Monday, October 18, 2010
Close-Up - The earliest film by Abbas Kiarostami I've seen, it follows the case of a man who claimed to be director Mohsen Makhmalbaf allegedly in order to scam some money out of a family. But the closer we get to the case, the less sense it makes: the guy isn't likely to get much money, and what kind of weird scheme is that anyway? Add in typical Kiarostami meta-questions like how much of what we're being shown is real (it's supposedly based on a real news story) and his own weird disinterest in telling a straight story when watching a reporter kick a can down a street is much more interesting, and you get a fascinating movie to think and talk about, though my first time watching it, albeit fairly late at night, it kinda dragged. There's a lot to digest here. The #6 film of 1990.
The Spirit of the Beehive - A very pretty film by Spanish director Victor Erice about Frankenstein, fascism and the cruelty of older sisters. A couple of little girls, children we obliquely learn, of former Anti-Francoists, get to see Frankenstein (the setting up of the small town theatre is my favorite part of the film, but that's the movie theatre geek in me) at some point not too long after the (Spanish) Civil War. The older girl convinces her sister that the Monster is real and that she can communicate with its ghost. The little girl spends the rest of the film looking for it, only to find a fleeing rebel instead. The look of the film has that golden magic hour hue Days of Heaven is so famous for utilizing, and the storytelling is even more abstract, with much of the film dialogue-less and from the children's point of view. It really is quite stunning, if maybe a little too dark for me (there's a fake death that's just plain twisted and wrong). The #13 film of 1973.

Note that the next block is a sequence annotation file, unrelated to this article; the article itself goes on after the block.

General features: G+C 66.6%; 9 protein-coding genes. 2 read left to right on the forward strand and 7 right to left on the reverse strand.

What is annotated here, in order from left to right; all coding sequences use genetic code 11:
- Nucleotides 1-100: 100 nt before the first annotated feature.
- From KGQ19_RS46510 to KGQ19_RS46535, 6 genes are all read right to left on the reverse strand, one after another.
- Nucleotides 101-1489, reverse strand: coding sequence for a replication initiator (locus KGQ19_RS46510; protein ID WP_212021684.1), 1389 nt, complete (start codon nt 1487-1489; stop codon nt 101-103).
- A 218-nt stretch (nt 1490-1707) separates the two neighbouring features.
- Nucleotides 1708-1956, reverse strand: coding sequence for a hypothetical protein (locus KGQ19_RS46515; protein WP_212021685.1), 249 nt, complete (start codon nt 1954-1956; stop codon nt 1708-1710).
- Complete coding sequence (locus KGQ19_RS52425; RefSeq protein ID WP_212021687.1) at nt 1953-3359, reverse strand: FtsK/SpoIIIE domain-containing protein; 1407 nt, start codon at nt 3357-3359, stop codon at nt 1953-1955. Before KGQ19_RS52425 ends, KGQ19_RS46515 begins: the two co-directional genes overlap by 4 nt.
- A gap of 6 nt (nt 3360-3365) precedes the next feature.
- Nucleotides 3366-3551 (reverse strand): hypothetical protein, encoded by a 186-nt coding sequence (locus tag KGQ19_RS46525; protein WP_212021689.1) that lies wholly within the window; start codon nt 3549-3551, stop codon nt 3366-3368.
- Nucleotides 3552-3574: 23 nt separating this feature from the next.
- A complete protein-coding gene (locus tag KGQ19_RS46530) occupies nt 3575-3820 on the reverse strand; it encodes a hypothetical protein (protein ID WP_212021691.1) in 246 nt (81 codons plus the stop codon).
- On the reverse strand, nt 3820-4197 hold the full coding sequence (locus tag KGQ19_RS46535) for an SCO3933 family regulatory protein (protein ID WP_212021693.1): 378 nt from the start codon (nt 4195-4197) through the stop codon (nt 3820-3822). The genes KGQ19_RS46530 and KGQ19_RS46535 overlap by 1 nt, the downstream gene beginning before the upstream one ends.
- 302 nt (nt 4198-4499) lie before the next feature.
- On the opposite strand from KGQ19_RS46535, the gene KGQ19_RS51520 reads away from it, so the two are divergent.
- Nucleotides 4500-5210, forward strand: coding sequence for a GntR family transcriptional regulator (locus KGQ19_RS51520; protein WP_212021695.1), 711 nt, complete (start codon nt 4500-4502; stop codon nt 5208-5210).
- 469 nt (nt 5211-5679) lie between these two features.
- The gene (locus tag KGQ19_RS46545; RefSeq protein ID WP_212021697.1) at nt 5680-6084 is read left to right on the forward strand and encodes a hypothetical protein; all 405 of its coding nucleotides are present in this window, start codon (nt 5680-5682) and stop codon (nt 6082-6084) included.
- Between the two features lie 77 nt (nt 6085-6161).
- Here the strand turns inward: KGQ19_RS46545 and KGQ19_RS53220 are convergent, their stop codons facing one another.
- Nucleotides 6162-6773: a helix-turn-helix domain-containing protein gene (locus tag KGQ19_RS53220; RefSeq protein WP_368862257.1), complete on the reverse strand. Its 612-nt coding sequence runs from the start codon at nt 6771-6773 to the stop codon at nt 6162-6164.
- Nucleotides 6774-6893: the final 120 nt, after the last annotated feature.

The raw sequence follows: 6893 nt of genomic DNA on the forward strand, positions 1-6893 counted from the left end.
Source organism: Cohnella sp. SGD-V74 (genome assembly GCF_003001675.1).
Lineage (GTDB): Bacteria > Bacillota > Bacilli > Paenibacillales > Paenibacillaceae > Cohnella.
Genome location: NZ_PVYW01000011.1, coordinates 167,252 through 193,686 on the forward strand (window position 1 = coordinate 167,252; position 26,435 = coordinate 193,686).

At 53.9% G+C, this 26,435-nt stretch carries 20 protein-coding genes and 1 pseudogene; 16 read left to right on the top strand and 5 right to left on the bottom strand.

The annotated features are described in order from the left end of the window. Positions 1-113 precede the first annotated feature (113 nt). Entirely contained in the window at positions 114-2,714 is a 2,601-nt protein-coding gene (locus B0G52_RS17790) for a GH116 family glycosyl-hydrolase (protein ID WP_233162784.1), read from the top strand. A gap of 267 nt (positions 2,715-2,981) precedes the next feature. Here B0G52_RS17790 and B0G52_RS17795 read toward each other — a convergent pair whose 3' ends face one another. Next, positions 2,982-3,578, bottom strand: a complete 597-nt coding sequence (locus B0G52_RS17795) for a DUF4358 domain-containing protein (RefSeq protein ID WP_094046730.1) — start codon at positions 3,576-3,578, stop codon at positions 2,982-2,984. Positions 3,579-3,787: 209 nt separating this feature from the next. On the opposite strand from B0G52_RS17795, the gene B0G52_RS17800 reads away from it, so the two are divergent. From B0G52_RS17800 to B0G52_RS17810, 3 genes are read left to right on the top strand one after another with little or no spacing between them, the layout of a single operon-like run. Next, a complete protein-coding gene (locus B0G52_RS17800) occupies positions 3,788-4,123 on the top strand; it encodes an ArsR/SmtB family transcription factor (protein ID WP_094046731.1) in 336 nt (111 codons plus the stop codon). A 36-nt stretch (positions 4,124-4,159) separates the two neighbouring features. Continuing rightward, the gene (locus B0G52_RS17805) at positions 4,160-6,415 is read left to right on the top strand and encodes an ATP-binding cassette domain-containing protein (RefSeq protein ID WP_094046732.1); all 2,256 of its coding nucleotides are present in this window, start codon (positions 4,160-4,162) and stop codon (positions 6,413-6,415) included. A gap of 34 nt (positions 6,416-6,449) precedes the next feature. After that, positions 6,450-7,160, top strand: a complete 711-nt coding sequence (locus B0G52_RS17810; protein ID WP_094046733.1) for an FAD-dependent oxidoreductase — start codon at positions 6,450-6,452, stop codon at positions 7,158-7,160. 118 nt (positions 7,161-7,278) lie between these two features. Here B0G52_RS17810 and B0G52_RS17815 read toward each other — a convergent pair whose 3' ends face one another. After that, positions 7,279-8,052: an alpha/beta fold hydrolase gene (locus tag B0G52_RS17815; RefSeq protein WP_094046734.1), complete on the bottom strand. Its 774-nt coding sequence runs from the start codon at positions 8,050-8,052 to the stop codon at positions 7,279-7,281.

Night and the City - Last of a series of great Jules Dassin films noir from 1947-50, a streak that was broken by his blacklisting (he resurfaced in Europe in 1955 with the equally great, if not better, Rififi). Here, Richard Widmark stars as a small time hustler who dreams of making it big as a wrestling promoter, but the whole world is against him. Not even Gene Tierney is enough to save him from his inevitable fate at the hands of the cruel, cruel city. The milieu has the kind of heightened grotesqueness associated more with the noirs of Orson Welles than the kind of neo-realist procedural Dassin made just two years earlier (The Naked City), but then, noir was developing rapidly through this period, and the darkest corners of Hollywood were well on their way to total derangement (see Sunset Blvd. and In a Lonely Place, also from this year). Widmark's never seemed more desperate, and the film is nearly stolen by Stanislaus Zbyszko as the former great wrestler Gregorious, who's so appalled at the rigged theatrics of his son's version of the sport that he throws in with Widmark. Tierney's pretty much a non-entity in the film for most of its run, which is its most major flaw. One should never underuse Gene Tierney. The #12 film of 1950.